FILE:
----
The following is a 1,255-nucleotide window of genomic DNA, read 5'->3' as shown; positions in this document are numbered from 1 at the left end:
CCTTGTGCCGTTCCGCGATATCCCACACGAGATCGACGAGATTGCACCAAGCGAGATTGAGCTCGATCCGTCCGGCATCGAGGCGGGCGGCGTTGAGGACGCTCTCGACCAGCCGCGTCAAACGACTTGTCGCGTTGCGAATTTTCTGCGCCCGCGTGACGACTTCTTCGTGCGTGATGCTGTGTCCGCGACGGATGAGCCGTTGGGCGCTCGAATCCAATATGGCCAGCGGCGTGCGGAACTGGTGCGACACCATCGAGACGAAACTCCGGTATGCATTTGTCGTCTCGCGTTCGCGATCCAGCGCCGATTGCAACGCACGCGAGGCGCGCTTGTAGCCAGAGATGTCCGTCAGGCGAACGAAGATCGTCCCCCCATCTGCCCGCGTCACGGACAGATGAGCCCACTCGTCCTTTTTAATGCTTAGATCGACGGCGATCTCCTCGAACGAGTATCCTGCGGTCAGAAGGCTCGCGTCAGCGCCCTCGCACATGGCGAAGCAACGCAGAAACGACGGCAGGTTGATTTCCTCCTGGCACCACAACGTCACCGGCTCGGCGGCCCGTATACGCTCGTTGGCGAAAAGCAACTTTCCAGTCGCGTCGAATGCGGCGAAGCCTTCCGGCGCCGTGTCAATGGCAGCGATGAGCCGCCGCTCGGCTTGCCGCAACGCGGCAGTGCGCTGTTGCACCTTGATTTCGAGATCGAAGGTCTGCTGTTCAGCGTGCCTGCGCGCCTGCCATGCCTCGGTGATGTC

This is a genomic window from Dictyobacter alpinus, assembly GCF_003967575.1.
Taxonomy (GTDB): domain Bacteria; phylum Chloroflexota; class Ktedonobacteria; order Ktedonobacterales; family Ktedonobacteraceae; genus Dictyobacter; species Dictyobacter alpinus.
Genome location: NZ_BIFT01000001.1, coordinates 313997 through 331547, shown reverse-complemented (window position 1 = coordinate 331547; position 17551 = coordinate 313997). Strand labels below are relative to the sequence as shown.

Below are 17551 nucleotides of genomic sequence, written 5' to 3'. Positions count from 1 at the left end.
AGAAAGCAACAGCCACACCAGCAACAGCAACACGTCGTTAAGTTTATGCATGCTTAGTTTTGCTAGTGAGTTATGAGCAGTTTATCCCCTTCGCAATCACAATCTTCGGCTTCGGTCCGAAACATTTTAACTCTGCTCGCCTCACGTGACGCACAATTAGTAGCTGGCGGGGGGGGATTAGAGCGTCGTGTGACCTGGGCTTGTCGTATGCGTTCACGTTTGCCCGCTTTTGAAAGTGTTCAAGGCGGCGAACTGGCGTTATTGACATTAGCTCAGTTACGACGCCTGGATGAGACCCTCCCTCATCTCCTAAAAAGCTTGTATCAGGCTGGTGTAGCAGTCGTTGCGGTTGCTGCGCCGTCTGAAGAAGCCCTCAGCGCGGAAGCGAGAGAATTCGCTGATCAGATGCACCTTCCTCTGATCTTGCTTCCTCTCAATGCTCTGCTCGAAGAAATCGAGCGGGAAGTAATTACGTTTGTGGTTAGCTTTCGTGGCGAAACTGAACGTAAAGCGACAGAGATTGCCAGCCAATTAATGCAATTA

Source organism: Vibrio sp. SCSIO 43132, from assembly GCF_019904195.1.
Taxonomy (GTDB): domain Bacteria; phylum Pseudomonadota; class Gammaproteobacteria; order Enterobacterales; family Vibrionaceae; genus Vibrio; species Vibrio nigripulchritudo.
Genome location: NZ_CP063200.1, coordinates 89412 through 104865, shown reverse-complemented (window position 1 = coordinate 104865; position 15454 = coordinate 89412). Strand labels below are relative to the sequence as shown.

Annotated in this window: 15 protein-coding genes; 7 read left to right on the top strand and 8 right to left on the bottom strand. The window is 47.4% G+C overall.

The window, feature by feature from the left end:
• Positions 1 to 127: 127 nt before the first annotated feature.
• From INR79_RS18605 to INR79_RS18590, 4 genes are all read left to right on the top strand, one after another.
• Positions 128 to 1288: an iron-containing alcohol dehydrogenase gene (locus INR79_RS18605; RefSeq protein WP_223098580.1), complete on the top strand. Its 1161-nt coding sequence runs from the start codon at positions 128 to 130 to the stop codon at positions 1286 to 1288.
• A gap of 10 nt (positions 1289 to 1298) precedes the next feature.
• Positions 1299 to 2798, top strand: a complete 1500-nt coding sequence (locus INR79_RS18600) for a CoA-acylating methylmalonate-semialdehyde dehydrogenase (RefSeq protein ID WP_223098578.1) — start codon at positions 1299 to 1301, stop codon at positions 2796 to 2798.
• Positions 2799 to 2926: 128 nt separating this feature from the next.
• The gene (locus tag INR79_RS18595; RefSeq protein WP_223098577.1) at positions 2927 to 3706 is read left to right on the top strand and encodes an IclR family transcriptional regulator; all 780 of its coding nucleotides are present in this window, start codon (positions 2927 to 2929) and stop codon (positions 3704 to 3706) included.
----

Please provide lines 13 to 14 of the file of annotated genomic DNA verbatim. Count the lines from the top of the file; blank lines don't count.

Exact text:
• Positions 1 to 127: 127 nt before the first annotated feature.
• From INR79_RS18605 to INR79_RS18590, 4 genes are all read left to right on the top strand, one after another.